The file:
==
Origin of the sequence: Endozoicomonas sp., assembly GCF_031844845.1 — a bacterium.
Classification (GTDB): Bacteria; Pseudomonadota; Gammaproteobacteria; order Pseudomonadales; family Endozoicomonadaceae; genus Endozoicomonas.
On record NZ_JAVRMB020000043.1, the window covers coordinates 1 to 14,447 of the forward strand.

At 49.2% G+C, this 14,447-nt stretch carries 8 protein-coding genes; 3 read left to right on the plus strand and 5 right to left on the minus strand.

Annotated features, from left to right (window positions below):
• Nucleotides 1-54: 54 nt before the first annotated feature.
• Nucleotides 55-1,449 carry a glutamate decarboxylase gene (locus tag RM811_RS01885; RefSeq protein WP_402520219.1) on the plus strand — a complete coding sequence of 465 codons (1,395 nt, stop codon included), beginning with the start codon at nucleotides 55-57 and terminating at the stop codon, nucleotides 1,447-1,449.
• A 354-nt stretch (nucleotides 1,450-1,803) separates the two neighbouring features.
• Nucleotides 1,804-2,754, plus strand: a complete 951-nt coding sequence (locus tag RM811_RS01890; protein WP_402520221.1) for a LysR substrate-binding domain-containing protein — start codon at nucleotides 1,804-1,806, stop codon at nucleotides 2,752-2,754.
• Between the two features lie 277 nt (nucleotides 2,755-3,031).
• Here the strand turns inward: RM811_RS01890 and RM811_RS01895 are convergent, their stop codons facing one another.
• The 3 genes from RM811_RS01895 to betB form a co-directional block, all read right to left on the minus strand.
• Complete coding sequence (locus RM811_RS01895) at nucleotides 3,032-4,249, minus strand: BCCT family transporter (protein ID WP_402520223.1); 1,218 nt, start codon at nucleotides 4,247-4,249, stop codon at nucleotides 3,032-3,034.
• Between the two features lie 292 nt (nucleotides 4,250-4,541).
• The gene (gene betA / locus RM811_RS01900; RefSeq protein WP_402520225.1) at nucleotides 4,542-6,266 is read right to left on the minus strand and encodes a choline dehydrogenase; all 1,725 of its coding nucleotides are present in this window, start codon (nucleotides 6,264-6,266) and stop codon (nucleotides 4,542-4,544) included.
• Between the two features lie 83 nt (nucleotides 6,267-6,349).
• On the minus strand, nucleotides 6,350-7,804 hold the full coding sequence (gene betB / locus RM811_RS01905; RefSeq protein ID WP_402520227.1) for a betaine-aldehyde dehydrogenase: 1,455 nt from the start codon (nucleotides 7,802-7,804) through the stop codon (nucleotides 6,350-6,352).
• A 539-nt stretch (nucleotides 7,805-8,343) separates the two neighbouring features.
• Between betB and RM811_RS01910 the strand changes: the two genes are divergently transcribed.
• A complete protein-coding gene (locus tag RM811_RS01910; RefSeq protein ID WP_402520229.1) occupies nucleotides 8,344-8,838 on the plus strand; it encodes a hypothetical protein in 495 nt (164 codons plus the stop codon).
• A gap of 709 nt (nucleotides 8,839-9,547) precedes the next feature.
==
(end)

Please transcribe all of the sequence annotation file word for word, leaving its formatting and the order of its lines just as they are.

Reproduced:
Origin of the sequence: Endozoicomonas sp., assembly GCF_031844845.1 — a bacterium.
Classification (GTDB): Bacteria; Pseudomonadota; Gammaproteobacteria; order Pseudomonadales; family Endozoicomonadaceae; genus Endozoicomonas.
On record NZ_JAVRMB020000043.1, the window covers coordinates 1 to 14,447 of the forward strand.

At 49.2% G+C, this 14,447-nt stretch carries 8 protein-coding genes; 3 read left to right on the plus strand and 5 right to left on the minus strand.

Annotated features, from left to right (window positions below):
• Nucleotides 1-54: 54 nt before the first annotated feature.
• Nucleotides 55-1,449 carry a glutamate decarboxylase gene (locus tag RM811_RS01885; RefSeq protein WP_402520219.1) on the plus strand — a complete coding sequence of 465 codons (1,395 nt, stop codon included), beginning with the start codon at nucleotides 55-57 and terminating at the stop codon, nucleotides 1,447-1,449.
• A 354-nt stretch (nucleotides 1,450-1,803) separates the two neighbouring features.
• Nucleotides 1,804-2,754, plus strand: a complete 951-nt coding sequence (locus tag RM811_RS01890; protein WP_402520221.1) for a LysR substrate-binding domain-containing protein — start codon at nucleotides 1,804-1,806, stop codon at nucleotides 2,752-2,754.
• Between the two features lie 277 nt (nucleotides 2,755-3,031).
• Here the strand turns inward: RM811_RS01890 and RM811_RS01895 are convergent, their stop codons facing one another.
• The 3 genes from RM811_RS01895 to betB form a co-directional block, all read right to left on the minus strand.
• Complete coding sequence (locus RM811_RS01895) at nucleotides 3,032-4,249, minus strand: BCCT family transporter (protein ID WP_402520223.1); 1,218 nt, start codon at nucleotides 4,247-4,249, stop codon at nucleotides 3,032-3,034.
• Between the two features lie 292 nt (nucleotides 4,250-4,541).
• The gene (gene betA / locus RM811_RS01900; RefSeq protein WP_402520225.1) at nucleotides 4,542-6,266 is read right to left on the minus strand and encodes a choline dehydrogenase; all 1,725 of its coding nucleotides are present in this window, start codon (nucleotides 6,264-6,266) and stop codon (nucleotides 4,542-4,544) included.
• Between the two features lie 83 nt (nucleotides 6,267-6,349).
• On the minus strand, nucleotides 6,350-7,804 hold the full coding sequence (gene betB / locus RM811_RS01905; RefSeq protein ID WP_402520227.1) for a betaine-aldehyde dehydrogenase: 1,455 nt from the start codon (nucleotides 7,802-7,804) through the stop codon (nucleotides 6,350-6,352).
• A 539-nt stretch (nucleotides 7,805-8,343) separates the two neighbouring features.
• Between betB and RM811_RS01910 the strand changes: the two genes are divergently transcribed.
• A complete protein-coding gene (locus tag RM811_RS01910; RefSeq protein ID WP_402520229.1) occupies nucleotides 8,344-8,838 on the plus strand; it encodes a hypothetical protein in 495 nt (164 codons plus the stop codon).
• A gap of 709 nt (nucleotides 8,839-9,547) precedes the next feature.